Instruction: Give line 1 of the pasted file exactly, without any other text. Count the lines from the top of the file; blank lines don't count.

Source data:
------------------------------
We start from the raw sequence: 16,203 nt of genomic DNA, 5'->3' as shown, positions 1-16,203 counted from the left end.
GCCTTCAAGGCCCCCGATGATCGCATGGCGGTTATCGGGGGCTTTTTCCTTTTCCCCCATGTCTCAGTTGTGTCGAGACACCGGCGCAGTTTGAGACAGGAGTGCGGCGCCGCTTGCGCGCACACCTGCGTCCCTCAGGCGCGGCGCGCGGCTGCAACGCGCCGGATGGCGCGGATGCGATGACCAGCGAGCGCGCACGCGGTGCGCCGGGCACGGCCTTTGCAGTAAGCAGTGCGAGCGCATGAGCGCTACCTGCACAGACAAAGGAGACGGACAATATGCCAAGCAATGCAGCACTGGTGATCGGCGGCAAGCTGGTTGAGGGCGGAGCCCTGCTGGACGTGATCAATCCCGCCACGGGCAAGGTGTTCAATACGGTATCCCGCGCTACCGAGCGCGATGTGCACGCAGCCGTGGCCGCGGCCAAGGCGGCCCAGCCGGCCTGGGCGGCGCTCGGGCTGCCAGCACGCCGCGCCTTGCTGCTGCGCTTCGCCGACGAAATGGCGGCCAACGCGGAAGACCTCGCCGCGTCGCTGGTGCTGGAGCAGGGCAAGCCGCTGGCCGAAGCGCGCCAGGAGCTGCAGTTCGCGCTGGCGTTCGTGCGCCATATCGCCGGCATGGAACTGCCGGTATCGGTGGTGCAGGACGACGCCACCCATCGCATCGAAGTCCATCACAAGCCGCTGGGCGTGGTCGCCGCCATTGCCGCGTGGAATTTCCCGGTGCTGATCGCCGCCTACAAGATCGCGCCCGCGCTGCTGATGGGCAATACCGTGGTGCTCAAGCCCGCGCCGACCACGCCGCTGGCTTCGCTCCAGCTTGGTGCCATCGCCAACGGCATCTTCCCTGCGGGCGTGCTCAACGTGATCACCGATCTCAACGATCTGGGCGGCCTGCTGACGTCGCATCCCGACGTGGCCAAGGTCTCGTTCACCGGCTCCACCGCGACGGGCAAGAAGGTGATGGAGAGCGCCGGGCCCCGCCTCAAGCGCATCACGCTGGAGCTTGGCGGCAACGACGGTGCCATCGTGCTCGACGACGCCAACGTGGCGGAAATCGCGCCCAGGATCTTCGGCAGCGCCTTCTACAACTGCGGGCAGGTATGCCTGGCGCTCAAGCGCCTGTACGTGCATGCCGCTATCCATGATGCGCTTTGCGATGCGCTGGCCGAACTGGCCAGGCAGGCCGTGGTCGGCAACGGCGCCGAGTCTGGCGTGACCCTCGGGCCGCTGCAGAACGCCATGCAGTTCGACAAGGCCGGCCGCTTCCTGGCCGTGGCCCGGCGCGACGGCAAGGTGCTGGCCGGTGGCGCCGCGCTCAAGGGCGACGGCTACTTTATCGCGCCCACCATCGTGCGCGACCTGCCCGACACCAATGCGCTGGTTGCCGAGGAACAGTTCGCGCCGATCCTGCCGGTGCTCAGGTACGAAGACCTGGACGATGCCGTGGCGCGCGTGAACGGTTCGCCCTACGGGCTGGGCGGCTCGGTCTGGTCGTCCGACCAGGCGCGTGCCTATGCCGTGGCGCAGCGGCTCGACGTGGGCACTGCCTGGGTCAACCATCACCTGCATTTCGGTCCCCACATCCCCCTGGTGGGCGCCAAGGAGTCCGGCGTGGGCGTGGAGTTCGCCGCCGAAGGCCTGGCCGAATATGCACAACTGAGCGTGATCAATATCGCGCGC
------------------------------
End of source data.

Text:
We start from the raw sequence: 16,203 nt of genomic DNA, 5'->3' as shown, positions 1-16,203 counted from the left end.